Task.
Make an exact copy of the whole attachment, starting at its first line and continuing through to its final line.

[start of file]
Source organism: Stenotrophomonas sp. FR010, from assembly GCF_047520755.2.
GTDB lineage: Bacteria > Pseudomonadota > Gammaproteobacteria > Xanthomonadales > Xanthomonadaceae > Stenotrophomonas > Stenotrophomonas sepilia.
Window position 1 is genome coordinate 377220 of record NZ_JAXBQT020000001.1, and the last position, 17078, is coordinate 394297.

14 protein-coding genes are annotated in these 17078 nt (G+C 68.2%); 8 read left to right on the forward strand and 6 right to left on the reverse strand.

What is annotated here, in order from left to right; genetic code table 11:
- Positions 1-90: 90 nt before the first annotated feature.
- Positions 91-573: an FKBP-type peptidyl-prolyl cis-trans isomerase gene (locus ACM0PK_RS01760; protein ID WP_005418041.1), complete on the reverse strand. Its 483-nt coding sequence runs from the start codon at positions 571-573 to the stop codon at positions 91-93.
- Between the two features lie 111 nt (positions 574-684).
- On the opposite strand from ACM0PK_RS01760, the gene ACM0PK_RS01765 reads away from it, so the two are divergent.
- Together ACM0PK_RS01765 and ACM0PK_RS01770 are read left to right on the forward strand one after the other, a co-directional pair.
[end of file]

Source organism: Stenotrophomonas sp. FR010, from assembly GCF_047520755.2.
GTDB lineage: Bacteria > Pseudomonadota > Gammaproteobacteria > Xanthomonadales > Xanthomonadaceae > Stenotrophomonas > Stenotrophomonas sepilia.
Window position 1 is genome coordinate 377220 of record NZ_JAXBQT020000001.1, and the last position, 17078, is coordinate 394297.

14 protein-coding genes are annotated in these 17078 nt (G+C 68.2%); 8 read left to right on the forward strand and 6 right to left on the reverse strand.

What is annotated here, in order from left to right; genetic code table 11:
- Positions 1-90: 90 nt before the first annotated feature.
- Positions 91-573: an FKBP-type peptidyl-prolyl cis-trans isomerase gene (locus ACM0PK_RS01760; protein ID WP_005418041.1), complete on the reverse strand. Its 483-nt coding sequence runs from the start codon at positions 571-573 to the stop codon at positions 91-93.
- Between the two features lie 111 nt (positions 574-684).
- On the opposite strand from ACM0PK_RS01760, the gene ACM0PK_RS01765 reads away from it, so the two are divergent.
- Together ACM0PK_RS01765 and ACM0PK_RS01770 are read left to right on the forward strand one after the other, a co-directional pair.